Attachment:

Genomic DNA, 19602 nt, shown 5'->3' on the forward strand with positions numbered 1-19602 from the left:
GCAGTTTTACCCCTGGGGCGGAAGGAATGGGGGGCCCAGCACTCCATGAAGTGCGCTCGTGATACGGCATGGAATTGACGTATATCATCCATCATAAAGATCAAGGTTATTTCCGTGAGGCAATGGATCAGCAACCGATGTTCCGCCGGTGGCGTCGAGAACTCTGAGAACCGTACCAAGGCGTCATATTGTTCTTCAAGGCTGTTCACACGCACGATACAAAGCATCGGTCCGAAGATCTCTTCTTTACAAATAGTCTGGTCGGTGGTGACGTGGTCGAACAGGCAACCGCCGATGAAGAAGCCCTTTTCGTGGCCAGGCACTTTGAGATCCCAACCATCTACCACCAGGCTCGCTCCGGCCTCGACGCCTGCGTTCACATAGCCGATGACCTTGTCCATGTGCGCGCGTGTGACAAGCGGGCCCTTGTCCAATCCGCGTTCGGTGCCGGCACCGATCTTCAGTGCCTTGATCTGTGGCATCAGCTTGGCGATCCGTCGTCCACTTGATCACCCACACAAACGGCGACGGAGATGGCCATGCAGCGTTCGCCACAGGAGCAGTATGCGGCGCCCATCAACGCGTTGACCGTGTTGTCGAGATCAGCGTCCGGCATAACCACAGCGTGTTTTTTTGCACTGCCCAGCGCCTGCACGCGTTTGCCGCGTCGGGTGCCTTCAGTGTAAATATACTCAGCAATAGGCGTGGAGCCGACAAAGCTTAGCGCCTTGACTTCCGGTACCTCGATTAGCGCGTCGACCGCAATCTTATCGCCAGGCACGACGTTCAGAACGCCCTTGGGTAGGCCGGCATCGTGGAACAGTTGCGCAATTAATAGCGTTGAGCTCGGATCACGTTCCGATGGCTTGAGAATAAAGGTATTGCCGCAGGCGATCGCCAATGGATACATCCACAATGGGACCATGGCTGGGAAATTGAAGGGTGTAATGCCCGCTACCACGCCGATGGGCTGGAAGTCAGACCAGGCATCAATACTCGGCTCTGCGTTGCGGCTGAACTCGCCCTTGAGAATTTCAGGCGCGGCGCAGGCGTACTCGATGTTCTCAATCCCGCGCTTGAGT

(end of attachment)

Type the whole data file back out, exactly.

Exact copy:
Genomic DNA, 19602 nt, shown 5'->3' on the forward strand with positions numbered 1-19602 from the left:
GCAGTTTTACCCCTGGGGCGGAAGGAATGGGGGGCCCAGCACTCCATGAAGTGCGCTCGTGATACGGCATGGAATTGACGTATATCATCCATCATAAAGATCAAGGTTATTTCCGTGAGGCAATGGATCAGCAACCGATGTTCCGCCGGTGGCGTCGAGAACTCTGAGAACCGTACCAAGGCGTCATATTGTTCTTCAAGGCTGTTCACACGCACGATACAAAGCATCGGTCCGAAGATCTCTTCTTTACAAATAGTCTGGTCGGTGGTGACGTGGTCGAACAGGCAACCGCCGATGAAGAAGCCCTTTTCGTGGCCAGGCACTTTGAGATCCCAACCATCTACCACCAGGCTCGCTCCGGCCTCGACGCCTGCGTTCACATAGCCGATGACCTTGTCCATGTGCGCGCGTGTGACAAGCGGGCCCTTGTCCAATCCGCGTTCGGTGCCGGCACCGATCTTCAGTGCCTTGATCTGTGGCATCAGCTTGGCGATCCGTCGTCCACTTGATCACCCACACAAACGGCGACGGAGATGGCCATGCAGCGTTCGCCACAGGAGCAGTATGCGGCGCCCATCAACGCGTTGACCGTGTTGTCGAGATCAGCGTCCGGCATAACCACAGCGTGTTTTTTTGCACTGCCCAGCGCCTGCACGCGTTTGCCGCGTCGGGTGCCTTCAGTGTAAATATACTCAGCAATAGGCGTGGAGCCGACAAAGCTTAGCGCCTTGACTTCCGGTACCTCGATTAGCGCGTCGACCGCAATCTTATCGCCAGGCACGACGTTCAGAACGCCCTTGGGTAGGCCGGCATCGTGGAACAGTTGCGCAATTAATAGCGTTGAGCTCGGATCACGTTCCGATGGCTTGAGAATAAAGGTATTGCCGCAGGCGATCGCCAATGGATACATCCACAATGGGACCATGGCTGGGAAATTGAAGGGTGTAATGCCCGCTACCACGCCGATGGGCTGGAAGTCAGACCAGGCATCAATACTCGGCTCTGCGTTGCGGCTGAACTCGCCCTTGAGAATTTCAGGCGCGGCGCAGGCGTACTCGATGTTCTCAATCCCGCGCTTGAGT